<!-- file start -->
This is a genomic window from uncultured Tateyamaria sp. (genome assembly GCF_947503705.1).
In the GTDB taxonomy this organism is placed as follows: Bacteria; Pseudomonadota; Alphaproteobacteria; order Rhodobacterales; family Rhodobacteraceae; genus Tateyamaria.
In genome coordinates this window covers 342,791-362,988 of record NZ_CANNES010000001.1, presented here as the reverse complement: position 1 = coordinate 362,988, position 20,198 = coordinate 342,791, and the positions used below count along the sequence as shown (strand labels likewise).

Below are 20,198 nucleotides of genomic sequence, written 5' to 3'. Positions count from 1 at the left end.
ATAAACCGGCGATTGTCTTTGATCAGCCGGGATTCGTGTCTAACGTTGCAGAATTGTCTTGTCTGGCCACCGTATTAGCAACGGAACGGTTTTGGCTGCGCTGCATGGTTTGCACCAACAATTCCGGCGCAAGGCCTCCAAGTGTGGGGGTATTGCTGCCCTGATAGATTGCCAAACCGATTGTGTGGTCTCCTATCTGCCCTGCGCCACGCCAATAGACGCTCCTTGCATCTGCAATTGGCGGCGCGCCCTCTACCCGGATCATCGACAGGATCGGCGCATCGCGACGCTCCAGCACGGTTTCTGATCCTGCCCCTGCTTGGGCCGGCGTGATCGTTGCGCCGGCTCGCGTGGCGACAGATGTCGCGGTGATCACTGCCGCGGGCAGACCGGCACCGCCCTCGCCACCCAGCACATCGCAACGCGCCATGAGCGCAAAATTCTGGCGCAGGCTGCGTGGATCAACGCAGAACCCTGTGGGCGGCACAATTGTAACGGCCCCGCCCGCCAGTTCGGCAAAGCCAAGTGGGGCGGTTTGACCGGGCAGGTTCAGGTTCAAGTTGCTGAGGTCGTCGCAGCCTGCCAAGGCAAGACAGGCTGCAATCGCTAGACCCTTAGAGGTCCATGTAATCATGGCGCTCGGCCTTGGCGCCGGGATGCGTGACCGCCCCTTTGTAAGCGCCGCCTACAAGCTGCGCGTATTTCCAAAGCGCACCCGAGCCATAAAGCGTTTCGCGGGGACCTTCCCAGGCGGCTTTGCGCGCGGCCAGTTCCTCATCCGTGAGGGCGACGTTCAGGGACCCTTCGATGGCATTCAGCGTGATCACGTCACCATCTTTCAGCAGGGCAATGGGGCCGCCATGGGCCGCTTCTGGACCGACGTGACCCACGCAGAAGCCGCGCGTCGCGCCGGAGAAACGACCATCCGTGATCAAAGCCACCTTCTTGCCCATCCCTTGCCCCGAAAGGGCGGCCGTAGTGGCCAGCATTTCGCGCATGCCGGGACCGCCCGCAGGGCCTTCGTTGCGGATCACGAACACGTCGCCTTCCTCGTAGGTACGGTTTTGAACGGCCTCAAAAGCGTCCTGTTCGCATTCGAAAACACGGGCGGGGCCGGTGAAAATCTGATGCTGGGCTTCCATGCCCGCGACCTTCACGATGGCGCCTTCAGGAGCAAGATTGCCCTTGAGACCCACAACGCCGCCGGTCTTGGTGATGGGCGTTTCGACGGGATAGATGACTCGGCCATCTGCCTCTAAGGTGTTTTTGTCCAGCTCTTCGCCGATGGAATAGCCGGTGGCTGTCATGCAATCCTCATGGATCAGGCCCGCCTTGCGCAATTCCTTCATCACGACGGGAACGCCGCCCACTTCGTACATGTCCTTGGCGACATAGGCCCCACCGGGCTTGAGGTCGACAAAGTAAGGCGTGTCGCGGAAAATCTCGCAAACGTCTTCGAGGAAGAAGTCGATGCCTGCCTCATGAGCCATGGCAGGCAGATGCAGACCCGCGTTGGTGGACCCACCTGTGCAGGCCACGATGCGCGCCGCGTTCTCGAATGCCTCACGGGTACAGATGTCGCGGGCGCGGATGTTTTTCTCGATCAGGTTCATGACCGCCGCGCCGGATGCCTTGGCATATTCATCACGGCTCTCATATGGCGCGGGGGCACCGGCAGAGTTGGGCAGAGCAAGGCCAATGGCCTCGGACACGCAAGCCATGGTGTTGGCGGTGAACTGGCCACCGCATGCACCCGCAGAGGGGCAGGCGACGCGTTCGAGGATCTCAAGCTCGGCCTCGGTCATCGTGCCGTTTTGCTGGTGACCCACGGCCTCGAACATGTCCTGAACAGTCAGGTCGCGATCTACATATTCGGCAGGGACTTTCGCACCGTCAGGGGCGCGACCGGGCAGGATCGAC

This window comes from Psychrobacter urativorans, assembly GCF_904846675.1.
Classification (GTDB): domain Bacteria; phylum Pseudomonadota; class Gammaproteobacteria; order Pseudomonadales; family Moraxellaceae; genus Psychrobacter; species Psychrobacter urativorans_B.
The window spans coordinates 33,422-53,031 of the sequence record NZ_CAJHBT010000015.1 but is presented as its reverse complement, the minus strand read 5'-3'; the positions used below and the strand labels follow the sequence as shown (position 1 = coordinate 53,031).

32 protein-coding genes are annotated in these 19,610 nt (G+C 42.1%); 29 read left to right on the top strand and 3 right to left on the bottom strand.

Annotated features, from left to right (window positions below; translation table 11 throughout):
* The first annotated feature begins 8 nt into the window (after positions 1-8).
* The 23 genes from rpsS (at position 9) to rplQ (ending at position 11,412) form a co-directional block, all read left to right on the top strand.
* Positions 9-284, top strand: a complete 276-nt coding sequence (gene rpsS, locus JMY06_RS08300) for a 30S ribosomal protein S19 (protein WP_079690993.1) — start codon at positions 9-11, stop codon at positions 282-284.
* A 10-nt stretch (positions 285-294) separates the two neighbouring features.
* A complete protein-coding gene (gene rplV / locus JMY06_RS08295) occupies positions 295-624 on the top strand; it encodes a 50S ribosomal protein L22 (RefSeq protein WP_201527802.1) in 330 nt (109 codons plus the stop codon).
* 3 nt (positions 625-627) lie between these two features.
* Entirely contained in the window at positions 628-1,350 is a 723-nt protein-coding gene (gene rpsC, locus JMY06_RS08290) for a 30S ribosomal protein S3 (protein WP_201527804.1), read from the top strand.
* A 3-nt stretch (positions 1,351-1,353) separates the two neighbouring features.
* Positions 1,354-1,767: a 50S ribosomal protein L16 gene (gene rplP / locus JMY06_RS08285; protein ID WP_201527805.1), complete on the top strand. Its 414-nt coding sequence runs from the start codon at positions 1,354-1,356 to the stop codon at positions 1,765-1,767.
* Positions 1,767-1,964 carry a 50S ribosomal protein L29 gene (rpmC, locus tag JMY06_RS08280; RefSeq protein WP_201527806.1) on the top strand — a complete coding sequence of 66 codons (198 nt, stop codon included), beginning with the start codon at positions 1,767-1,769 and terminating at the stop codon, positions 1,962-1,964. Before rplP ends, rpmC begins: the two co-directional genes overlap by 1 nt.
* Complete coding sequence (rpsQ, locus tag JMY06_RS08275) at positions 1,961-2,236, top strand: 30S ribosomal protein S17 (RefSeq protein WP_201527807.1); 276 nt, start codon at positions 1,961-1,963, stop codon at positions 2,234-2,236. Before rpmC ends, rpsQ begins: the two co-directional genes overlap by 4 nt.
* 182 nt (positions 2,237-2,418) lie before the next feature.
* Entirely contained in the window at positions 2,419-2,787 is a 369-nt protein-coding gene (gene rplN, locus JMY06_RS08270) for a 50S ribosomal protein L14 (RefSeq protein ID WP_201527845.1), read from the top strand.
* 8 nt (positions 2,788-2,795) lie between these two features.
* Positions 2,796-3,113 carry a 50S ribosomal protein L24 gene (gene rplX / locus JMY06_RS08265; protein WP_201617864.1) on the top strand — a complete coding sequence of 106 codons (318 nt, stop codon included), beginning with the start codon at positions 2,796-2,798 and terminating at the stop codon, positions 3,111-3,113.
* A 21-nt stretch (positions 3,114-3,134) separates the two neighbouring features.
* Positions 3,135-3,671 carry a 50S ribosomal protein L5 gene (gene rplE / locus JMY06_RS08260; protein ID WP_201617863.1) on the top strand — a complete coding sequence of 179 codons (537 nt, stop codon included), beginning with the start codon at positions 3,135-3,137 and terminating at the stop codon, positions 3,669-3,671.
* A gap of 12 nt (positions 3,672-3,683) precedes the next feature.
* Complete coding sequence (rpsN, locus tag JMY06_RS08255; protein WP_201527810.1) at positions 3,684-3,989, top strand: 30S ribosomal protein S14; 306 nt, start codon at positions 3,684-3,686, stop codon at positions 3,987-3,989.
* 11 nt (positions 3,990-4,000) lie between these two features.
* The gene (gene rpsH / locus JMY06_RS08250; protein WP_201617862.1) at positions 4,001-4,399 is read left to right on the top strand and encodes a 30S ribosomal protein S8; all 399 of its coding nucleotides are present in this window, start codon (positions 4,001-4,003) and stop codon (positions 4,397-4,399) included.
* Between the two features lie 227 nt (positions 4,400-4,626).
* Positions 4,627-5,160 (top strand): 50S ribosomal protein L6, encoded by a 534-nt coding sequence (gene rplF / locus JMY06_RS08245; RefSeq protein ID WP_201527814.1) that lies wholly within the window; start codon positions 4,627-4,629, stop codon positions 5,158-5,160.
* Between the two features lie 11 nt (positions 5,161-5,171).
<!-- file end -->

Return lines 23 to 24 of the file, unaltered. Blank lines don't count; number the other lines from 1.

* Entirely contained in the window at positions 2,419-2,787 is a 369-nt protein-coding gene (gene rplN, locus JMY06_RS08270) for a 50S ribosomal protein L14 (RefSeq protein ID WP_201527845.1), read from the top strand.
* 8 nt (positions 2,788-2,795) lie between these two features.